6. Mrs. Pemberton claimed for redundancy compensation largely because the announcement of a redundancy just after she had been made to retire and had been re-employed on a temporary contract seemed too coincidental to be true. The undisputed evidence established, however, that it was coincidence.

    THE EMPLOYMENT COURT DECISION

  7. In the Employment Court it was argued on behalf of Mrs. Pemberton that WAS Ltd was bound by the redundancy provisions of the contract of employment to pay her redundancy compensation.

  8. Three terms of the contract of employment were found to be relevant, cls 28, 30 and 34. They provide:

    28.0

    TERMINATION OF EMPLOYMENT

    28.1

    Except in the case of casual employees, one week’s notice shall be given by either party of the termination of the employment. (For employees paid on a monthly salaried basis, one months notice shall be required.) Where the employment is terminated by the employer or the employee without the requisite notice, one week’s notice (or one month for salaried employees) shall be paid or forfeited, respectively.

    Nothing in this clause shall prevent the Company from summarily dismissing an employee for serious misconduct, disobedience or serious neglect of duty.

    The period of notice in either case shall be exclusive of the whole or part of the annual holiday and / or statutory holiday required to be given in pursuance of this Contract.

    30.0

    REDUNDANCY

    30.1

    ‘Redundancy’ means a situation where an employee’s employment is terminated by the Company, the termination being attributable, wholly or mainly, to the fact that the position filled by that employee is, or will become, superfluous to the needs of the Company.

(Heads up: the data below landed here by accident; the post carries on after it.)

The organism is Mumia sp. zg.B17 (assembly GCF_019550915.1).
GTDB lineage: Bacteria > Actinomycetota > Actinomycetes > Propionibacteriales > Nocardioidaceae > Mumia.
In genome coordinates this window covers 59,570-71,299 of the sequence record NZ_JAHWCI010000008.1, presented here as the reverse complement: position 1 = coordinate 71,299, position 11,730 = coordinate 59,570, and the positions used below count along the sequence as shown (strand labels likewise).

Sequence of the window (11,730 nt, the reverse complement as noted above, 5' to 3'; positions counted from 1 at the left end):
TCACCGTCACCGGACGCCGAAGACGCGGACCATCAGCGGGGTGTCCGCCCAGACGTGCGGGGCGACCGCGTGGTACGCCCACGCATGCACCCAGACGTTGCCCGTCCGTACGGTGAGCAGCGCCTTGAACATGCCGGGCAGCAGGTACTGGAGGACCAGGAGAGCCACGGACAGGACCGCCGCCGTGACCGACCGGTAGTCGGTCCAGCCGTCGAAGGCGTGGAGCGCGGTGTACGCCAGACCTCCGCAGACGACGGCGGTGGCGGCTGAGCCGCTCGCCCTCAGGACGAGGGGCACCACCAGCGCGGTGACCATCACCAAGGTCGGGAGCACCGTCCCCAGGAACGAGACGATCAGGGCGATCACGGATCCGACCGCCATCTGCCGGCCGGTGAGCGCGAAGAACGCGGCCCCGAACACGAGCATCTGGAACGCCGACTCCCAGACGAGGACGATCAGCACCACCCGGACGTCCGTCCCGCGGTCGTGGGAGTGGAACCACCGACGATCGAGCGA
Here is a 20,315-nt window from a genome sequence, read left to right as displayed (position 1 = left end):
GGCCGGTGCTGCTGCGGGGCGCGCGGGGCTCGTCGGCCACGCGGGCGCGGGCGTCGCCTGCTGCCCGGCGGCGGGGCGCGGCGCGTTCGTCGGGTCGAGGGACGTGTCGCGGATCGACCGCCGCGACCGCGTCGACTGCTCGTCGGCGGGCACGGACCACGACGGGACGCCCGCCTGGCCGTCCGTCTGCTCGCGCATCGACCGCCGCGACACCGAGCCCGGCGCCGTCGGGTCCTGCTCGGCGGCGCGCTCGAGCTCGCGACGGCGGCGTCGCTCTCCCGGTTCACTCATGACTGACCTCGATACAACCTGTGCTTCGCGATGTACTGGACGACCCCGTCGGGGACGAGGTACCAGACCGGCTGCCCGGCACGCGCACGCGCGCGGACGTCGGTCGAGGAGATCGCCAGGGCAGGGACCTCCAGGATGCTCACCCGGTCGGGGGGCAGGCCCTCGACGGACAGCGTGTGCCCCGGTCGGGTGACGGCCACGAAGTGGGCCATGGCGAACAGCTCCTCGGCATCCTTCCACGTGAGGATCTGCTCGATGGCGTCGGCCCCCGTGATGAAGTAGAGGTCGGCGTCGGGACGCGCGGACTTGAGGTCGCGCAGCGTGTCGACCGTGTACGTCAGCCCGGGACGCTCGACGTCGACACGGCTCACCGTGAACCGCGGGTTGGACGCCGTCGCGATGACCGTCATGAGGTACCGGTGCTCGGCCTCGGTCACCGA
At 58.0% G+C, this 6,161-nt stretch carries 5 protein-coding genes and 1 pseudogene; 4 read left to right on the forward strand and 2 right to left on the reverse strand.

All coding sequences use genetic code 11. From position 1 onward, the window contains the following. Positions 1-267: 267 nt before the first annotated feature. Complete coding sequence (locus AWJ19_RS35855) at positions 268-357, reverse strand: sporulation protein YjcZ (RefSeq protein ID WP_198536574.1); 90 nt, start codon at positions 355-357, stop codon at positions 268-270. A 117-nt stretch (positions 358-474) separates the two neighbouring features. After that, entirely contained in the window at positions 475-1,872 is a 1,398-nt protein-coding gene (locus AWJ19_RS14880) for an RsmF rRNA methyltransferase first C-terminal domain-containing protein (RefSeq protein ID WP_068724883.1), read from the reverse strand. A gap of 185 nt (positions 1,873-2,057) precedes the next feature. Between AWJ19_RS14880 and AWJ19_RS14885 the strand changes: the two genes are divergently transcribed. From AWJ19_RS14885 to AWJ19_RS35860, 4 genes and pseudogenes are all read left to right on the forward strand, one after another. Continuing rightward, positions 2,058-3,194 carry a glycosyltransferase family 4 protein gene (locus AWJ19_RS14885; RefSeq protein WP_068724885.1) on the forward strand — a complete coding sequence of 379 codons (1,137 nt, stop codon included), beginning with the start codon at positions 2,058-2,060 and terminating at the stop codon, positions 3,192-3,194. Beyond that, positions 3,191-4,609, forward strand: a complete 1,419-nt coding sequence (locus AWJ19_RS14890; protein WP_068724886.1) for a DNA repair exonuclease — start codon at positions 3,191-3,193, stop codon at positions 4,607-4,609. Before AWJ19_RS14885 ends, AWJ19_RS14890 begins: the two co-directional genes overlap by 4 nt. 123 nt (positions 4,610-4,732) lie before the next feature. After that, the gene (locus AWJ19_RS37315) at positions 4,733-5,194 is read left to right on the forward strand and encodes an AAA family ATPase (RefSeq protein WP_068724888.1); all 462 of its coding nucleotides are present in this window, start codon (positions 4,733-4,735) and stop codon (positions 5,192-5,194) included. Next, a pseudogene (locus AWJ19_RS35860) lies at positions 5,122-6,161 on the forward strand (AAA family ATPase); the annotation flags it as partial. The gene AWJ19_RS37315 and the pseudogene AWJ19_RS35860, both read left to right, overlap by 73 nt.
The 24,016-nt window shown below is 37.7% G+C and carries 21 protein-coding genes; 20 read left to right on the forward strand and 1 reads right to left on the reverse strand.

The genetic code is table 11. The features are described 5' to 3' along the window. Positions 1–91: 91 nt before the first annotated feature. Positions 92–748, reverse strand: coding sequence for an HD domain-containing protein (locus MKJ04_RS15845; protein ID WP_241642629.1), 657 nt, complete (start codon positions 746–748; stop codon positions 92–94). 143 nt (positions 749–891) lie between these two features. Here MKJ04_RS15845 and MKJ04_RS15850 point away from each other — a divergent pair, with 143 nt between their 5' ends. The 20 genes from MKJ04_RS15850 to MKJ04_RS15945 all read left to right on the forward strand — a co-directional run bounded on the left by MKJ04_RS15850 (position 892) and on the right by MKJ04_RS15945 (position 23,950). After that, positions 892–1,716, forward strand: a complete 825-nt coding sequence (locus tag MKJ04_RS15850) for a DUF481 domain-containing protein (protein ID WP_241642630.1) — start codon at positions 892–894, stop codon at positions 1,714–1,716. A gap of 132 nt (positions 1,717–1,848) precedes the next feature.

30.2

    No redundancy shall arise by reason of the sale or transfer of the whole or part of the business where the person acquiring the business offers the employee employment in the same capacity, or no less favourable conditions of employment and agrees to treat service as being continuous.

    30.3

    Any employee to be declared redundant will be given four weeks notice of termination of employment by the Company or payment in lieu of notice.

    30.4

    An employee who is declared redundant shall be entitled to the following:

    30.4.1  

    Redundancy compensation paid on the basis of six weeks’ pay for the first year of service, or part thereof, and one week’s pay for each subsequent complete six month period of current continuous service with the Company, up to a maximum of 20 years’ service.

    30.4.2

    Weekly redundancy compensation payments shall be calculated on the basis of the employee’s average weekly taxable earnings for the twelve month period prior to termination, or his / her ordinary pay at the time of termination, whichever is the greater.

    30.4.3

    Payment of redundancy compensation is contingent on the employee remaining at work, or available for work, and performing normally his/her assigned duties until the expiry of the period of notice. An employee who finds an alternative position during the notice period may, with the Company’s prior consent, terminate employment without forfeiting entitlement to redundancy compensation but will not be entitled to be paid the unworked period of notice.

    30.5

    This clause shall not apply to casual employees.

    34.0

    CONSULTATION

    The Company and the employees bound by this Contract acknowledge that their interests are mutually dependent. They have committed themselves to promoting harmony and ensuring that consultation and cooperation are the basis for relationships between them.